Skip to comments.Bush Works to Ease GOP Fears Over Iraq ( Pentagon to deliver progress report to lawmakers. )
Posted on 05/21/2004 10:42:06 AM PDT by Ernest_at_the_Beach
WASHINGTON (AP) -
A day after President Bush sought to quell Republican fears over the beleaguered Iraq campaign, Pentagon leaders are delivering a progress report to lawmakers.
The president made a rare visit to Capitol Hill on Thursday to talk about Iraq, which is plagued by violence a year after the invasion and costing more than expected in American lives and money.
To exchange ideas about the way forward in Iraq, some three dozen diplomats from coalition nations met at the State Department, where Secretary of State Colin Powell told them, "We have a lot of work to do in the next 42 days." He referred to the June 30 deadline for U.S.-led occupation authorities to hand political power to an as-yet unchosen Iraqi government.
The subject of how things are progressing in Iraq will be taken up again Friday in a hearing before the House Armed Services Committee. Witnesses include Gen. Richard Myers, chairman of the Joint Chiefs of Staff, Army Chief of Staff Peter Schoomaker and Marine Commandant Gen. Michael Hagee.
More details of Iraqi prisoner abuse became public Friday as The Washington Post published more photos and previously secret statements of prisoners at the now infamous Abu Ghraib prison.
In that secret testimony, prisoners said they were ridden like animals, fondled by female soldiers and forced to retrieve their food from toilets.
The Post reported it has obtained hundreds more pictures and several digital videos of the abuse. In one photo, a cornered inmate is cowering as a soldier tries to restrain a large black dog with both hands. In another photo, a naked prisoner covered with a brown substance is ordered to walk in a straight line with his ankles cuffed.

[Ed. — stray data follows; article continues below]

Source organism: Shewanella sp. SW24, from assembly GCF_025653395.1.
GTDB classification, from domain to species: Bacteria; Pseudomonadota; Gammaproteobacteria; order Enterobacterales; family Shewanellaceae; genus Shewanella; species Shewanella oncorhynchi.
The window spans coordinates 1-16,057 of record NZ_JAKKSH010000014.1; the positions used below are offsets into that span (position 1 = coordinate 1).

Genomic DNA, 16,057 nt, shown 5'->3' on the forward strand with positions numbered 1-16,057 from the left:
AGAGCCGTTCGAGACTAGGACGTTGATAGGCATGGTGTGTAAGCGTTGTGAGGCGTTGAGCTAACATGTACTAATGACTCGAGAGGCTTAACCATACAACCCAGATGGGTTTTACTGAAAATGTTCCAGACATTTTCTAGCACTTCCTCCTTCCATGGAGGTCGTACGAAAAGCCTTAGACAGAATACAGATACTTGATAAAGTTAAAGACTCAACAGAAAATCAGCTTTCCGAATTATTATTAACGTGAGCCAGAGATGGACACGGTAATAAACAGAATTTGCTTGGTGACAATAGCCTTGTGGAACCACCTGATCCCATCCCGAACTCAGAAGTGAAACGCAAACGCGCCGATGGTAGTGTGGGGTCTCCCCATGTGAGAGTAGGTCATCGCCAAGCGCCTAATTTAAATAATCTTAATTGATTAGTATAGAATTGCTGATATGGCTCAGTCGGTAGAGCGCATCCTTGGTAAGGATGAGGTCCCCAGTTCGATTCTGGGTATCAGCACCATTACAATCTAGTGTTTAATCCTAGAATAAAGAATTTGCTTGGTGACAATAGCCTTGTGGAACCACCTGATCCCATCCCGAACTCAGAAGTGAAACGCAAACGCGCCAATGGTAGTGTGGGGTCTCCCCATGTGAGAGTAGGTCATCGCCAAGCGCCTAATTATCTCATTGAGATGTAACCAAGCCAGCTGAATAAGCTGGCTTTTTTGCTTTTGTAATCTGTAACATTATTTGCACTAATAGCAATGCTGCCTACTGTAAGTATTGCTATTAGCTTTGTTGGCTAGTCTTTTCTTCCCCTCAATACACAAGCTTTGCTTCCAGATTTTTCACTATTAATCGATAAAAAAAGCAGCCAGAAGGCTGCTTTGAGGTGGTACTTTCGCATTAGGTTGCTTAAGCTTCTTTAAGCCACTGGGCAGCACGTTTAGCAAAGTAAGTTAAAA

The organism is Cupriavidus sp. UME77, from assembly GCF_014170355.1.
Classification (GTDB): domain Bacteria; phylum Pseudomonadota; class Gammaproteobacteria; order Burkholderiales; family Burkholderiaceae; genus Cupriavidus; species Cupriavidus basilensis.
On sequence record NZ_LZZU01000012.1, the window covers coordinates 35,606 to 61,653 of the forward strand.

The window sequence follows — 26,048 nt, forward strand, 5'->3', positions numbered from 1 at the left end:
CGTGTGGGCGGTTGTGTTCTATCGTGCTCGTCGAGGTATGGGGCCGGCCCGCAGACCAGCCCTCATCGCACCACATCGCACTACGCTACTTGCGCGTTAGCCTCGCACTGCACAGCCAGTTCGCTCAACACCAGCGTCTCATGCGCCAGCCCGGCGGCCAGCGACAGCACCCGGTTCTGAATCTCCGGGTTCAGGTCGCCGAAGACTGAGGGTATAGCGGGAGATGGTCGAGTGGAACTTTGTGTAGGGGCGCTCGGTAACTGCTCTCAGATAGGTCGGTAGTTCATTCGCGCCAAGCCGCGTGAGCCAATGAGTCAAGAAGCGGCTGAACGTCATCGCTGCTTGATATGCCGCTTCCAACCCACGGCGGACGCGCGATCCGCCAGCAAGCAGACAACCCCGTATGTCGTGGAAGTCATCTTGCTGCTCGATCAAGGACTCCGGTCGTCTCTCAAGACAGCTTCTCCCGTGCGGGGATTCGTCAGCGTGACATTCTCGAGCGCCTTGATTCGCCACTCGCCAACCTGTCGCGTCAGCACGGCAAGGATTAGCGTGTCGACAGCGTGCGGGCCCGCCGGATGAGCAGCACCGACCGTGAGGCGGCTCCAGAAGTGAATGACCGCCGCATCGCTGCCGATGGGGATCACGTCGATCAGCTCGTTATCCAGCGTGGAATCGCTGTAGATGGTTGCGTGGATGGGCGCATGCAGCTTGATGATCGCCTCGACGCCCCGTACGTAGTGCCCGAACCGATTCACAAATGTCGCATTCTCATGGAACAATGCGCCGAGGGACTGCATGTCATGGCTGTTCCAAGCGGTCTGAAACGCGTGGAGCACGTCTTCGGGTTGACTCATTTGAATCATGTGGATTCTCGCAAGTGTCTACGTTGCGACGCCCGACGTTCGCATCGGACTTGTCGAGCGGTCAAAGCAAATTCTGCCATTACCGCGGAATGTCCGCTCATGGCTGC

Brig. Gen. Janis Karpinski, who oversaw the prison, said Friday that the new photos were shocking but reiterated that she had seen no abuses of prisoners during the time she oversaw the facility.
She said she had limited access to the cellblocks where the abuses occurred because military intelligence personnel oversaw interrogation of prisoners and had panels installed over the doors and windows.
"If anybody had briefed me on those procedures and said 'This is what we're planning to do,' I would have said, 'Not in one of my facilities,'" Karpinski told "The Early Show" on CBS.
Briefing anxious Republican lawmakers Thursday, Bush warned of more difficult days in Iraq even after the transfer of sovereignty.
"This has been a rough couple of months for the president, particularly on the issues of Iraq, and I think he was here to remind folks that we do have a policy and this policy is going to be tough," said Sen. Rick Santorum, R-Pa. "Things, as I think he commented, are very likely to get worse before they get better."
Indeed, Lord Robertson, the recently retired NATO secretary-general, said in an interview with The Associated Press that the U.S.-led coalition will need more troops after June 30 than the 135,000 there now. They will be needed to provide security during the six months after June 30, during which the United Nations will be involved in arranging for an Iraq election in December or January, he said.
Bush's job-approval ratings have slumped to the lowest levels of his presidency, dragged down by the rising violence in Iraq. He sought to reassure lawmakers that despite the polls, he is eager for his re-election fight.
The president's visit also was meant to shore up the confidence of lawmakers getting ready to leave for their home states during the Memorial Day recess. Like Bush, most of the lawmakers face re-election - and will face constituents worried about Iraq.
Six weeks before the political handoff in Iraq, Bush also consulted in the Oval Office with Myers, Defense Secretary Donald Rumsfeld and Gen. John Abizaid, commander of American troops in the Middle East.
Powell said Thursday he is confident that the United States can win approval of a U.N. resolution that will endorse the interim government being assembled by U.N. envoy Lakhdar Brahimi.
Would that Toon fit here?
I don't know about that. The appeasers on the left and the media know-it-alls (but I repeat myself) expected combat deaths in the thousands before Operation Iraqi Freedom started to roll.
Thank you , especially for the addition.
Well deserved R&R for RC ping...don't miss post 4.
Disclaimer: Opinions posted on Free Republic are those of the individual posters and do not necessarily represent the opinion of Free Republic or its management. All materials posted herein are protected by copyright law and the exemption for fair use of copyrighted works.